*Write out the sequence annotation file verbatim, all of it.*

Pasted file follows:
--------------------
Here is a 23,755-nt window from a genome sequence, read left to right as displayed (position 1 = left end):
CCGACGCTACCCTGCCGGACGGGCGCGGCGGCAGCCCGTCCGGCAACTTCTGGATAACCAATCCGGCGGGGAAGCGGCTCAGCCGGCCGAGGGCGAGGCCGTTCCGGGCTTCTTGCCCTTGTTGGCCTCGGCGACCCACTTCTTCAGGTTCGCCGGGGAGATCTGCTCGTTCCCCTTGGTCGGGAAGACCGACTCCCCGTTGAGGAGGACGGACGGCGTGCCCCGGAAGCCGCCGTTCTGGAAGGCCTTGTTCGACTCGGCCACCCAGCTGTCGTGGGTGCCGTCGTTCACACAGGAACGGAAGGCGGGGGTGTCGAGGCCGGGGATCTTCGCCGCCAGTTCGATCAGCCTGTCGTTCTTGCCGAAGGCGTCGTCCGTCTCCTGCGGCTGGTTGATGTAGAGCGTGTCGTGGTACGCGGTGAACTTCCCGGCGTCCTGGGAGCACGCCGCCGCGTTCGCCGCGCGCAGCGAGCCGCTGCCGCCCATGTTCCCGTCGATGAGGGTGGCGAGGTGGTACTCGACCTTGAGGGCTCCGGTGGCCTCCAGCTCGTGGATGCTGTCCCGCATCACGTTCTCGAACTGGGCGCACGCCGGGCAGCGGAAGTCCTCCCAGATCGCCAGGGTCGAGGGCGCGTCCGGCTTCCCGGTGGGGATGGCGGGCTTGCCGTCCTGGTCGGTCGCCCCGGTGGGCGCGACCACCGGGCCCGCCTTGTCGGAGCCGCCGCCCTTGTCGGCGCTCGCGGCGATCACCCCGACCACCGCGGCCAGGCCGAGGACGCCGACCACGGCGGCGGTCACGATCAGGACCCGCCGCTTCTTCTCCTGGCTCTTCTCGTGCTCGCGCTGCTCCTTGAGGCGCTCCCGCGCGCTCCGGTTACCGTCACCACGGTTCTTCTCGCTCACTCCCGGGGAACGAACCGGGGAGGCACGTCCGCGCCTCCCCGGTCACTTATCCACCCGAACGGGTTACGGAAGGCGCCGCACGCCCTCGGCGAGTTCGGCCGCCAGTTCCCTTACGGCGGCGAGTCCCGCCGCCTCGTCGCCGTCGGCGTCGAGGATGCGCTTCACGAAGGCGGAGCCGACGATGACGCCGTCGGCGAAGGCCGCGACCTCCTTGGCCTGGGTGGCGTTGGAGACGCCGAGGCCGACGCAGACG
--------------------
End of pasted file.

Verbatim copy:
Here is a 23,755-nt window from a genome sequence, read left to right as displayed (position 1 = left end):
CCGACGCTACCCTGCCGGACGGGCGCGGCGGCAGCCCGTCCGGCAACTTCTGGATAACCAATCCGGCGGGGAAGCGGCTCAGCCGGCCGAGGGCGAGGCCGTTCCGGGCTTCTTGCCCTTGTTGGCCTCGGCGACCCACTTCTTCAGGTTCGCCGGGGAGATCTGCTCGTTCCCCTTGGTCGGGAAGACCGACTCCCCGTTGAGGAGGACGGACGGCGTGCCCCGGAAGCCGCCGTTCTGGAAGGCCTTGTTCGACTCGGCCACCCAGCTGTCGTGGGTGCCGTCGTTCACACAGGAACGGAAGGCGGGGGTGTCGAGGCCGGGGATCTTCGCCGCCAGTTCGATCAGCCTGTCGTTCTTGCCGAAGGCGTCGTCCGTCTCCTGCGGCTGGTTGATGTAGAGCGTGTCGTGGTACGCGGTGAACTTCCCGGCGTCCTGGGAGCACGCCGCCGCGTTCGCCGCGCGCAGCGAGCCGCTGCCGCCCATGTTCCCGTCGATGAGGGTGGCGAGGTGGTACTCGACCTTGAGGGCTCCGGTGGCCTCCAGCTCGTGGATGCTGTCCCGCATCACGTTCTCGAACTGGGCGCACGCCGGGCAGCGGAAGTCCTCCCAGATCGCCAGGGTCGAGGGCGCGTCCGGCTTCCCGGTGGGGATGGCGGGCTTGCCGTCCTGGTCGGTCGCCCCGGTGGGCGCGACCACCGGGCCCGCCTTGTCGGAGCCGCCGCCCTTGTCGGCGCTCGCGGCGATCACCCCGACCACCGCGGCCAGGCCGAGGACGCCGACCACGGCGGCGGTCACGATCAGGACCCGCCGCTTCTTCTCCTGGCTCTTCTCGTGCTCGCGCTGCTCCTTGAGGCGCTCCCGCGCGCTCCGGTTACCGTCACCACGGTTCTTCTCGCTCACTCCCGGGGAACGAACCGGGGAGGCACGTCCGCGCCTCCCCGGTCACTTATCCACCCGAACGGGTTACGGAAGGCGCCGCACGCCCTCGGCGAGTTCGGCCGCCAGTTCCCTTACGGCGGCGAGTCCCGCCGCCTCGTCGCCGTCGGCGTCGAGGATGCGCTTCACGAAGGCGGAGCCGACGATGACGCCGTCGGCGAAGGCCGCGACCTCCTTGGCCTGGGTGGCGTTGGAGACGCCGAGGCCGACGCAGACG